The maker of the Orange Pi line of single-board computers (among other things) offers a handful of Android or Linux images that can be installed on most of the company’s products. But for the most part they’re just existing operating systems that have been tweaked to support Orange Pi hardware.

Now Shenzhen Xunlong Software has started to develop its own Orange Pi OS for some of its most recent computers. Actually, there are a few different version of Orange Pi OS. One is based on Android, and it’s already available for installation on the Orange Pi 800 computer-in-a keyboard. Next year the company plans to launch an operating system based on Arch Linux and another based on OpenHarmony.

Orange Pi OS (Droid) via CNX Software

Orange Pi OS (Droid)

The first to ship is the Android-based Orange Pi OS (Droid). It’s basically the latest in a long line of attempts to turn Android into a desktop operating system.

As CNX Software points out, the design seems heavily influenced by Windows 11. There’s a taskbar along the bottom of the screen. The app drawer has been turned into something more like the Windows Start Menu. And apps open in windows that can be moved, resized, maximized, and minimized.

There’s also a Control Center in place of Quick Settings, which borrows some imagery from the Windows 11 quick settings panel. And some apps like the File Manager borrow pretty heavily from Windows as well.

Prefer macOS to Windows? According to the Orange Pi wiki, users will eventually be able to switch between Windows-like and Mac-like views, although that option doesn’t seem to be available yet.

Orange Pi OS (Arch)

This version of the Orange Pi operating system will be based on Arch Linux. But while Arch is known for having a bit of a steep learning curve, the company promises that this operating system will be “user-friendly and suitable for both novice and experienced Linux users.”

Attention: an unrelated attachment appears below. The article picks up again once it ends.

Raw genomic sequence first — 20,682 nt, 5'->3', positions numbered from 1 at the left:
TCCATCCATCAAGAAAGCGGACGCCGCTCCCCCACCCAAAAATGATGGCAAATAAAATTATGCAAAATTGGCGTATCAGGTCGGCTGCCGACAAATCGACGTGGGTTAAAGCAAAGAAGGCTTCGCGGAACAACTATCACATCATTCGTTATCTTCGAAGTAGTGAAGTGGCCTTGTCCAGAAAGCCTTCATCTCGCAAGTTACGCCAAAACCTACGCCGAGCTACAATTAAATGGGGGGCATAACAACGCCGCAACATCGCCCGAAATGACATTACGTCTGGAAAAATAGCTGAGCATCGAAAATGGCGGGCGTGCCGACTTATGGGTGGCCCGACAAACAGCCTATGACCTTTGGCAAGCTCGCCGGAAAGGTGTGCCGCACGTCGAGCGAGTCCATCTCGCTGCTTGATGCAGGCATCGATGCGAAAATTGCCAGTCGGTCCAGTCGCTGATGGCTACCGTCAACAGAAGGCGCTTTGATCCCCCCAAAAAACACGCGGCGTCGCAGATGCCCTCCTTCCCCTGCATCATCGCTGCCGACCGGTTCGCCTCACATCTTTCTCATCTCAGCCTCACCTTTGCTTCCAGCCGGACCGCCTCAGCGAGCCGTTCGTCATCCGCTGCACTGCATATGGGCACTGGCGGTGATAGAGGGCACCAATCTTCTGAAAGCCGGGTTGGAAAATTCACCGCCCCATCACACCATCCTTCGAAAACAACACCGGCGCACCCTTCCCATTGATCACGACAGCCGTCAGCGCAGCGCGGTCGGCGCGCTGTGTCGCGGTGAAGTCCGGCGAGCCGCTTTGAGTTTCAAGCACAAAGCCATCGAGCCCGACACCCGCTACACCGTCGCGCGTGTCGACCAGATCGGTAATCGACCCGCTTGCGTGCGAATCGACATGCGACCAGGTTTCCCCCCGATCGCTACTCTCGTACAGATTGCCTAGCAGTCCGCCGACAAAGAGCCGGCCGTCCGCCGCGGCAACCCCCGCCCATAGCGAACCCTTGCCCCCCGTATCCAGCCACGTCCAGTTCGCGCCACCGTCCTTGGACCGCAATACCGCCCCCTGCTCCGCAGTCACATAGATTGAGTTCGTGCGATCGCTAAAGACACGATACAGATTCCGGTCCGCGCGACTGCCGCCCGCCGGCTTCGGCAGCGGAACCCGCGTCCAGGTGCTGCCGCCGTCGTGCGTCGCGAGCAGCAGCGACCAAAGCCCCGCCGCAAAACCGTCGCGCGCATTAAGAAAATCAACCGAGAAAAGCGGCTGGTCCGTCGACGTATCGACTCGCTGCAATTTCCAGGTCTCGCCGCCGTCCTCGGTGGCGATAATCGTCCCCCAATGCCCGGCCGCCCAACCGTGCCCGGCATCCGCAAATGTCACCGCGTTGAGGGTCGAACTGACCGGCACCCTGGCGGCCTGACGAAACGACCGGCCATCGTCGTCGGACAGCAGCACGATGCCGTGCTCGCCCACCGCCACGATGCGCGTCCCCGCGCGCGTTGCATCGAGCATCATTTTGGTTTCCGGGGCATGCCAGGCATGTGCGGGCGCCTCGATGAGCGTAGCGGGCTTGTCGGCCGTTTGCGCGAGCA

It’s expected to come with some apps pre-installed including LibreOffice and Kodi. But it’s also customizable, with support for GNOME, KDE, or Xfce desktop environments, among other things.

You can find more details about this build at the Orange Pi website, but there’s nothing available for download yet.

Orange Pi OS (OH)

OpenHarmony is an open source version of Huawei’s HarmonyOS, which is the smartphone and smart TV operating system that the company started using after it was blocked from accessing the Google Play Store on its Android devices.

While I don’t expect this software to be all that popular outside of China, it could come in handy in regions where Huawei products are sold, as it would allow users to build their own hardware that’s compatible with Huawei’s ecosystem.

Support Liliputing

Liliputing's primary sources of revenue are advertising and affiliate links (if you click the "Shop" button at the top of the page and buy something on Amazon, for example, we'll get a small commission).

But there are several ways you can support the site directly even if you're using an ad blocker* and hate online shopping.

Contribute to our Patreon campaign


Contribute via PayPal

* If you are using an ad blocker like uBlock Origin and seeing a pop-up message at the bottom of the screen, we have a guide that may help you disable it.

Subscribe to Liliputing via Email

Enter your email address to subscribe to this blog and receive notifications of new posts by email.

Join 9,437 other subscribers

Join the Conversation


Your email address will not be published. Required fields are marked *

This site uses Akismet to reduce spam. Learn how your comment data is processed.

  1. Yeah, their website is down. I have been trying for hours, through the main link, through other linked pages…all down. I have tried on two computers and my phone. Are they even still in business?

  2. I really wish that instead of maintaining three forks of upstream operating systems they just contributed patches and drivers to the upstream operating systems. Mainly because the forks get out of date sooner and tend to get dropped from the itinerary after a while. And then there’s a bunch of GUI work that never ends up being used anywhere else.
    What I’d like to see is just using Arch or Debian, put their kernel patches into the mainline Linux kernel itself, and put all their android efforts into Waydroid.
    The problem is as always the proprietary silicon vendor drivers/blobs needed to get a kernel to work on that particular SoC, as always. I bet they keep that proprietary because they want to keep that planned obsolescence gravy train going.

    1. Or is it, no one wants to pay for the other SoC venders drivers development? Either way you are right👍👌

  3. Look up Jide OS X

    Jide did Remix OS. You will need machine translation if not able to read Chinese.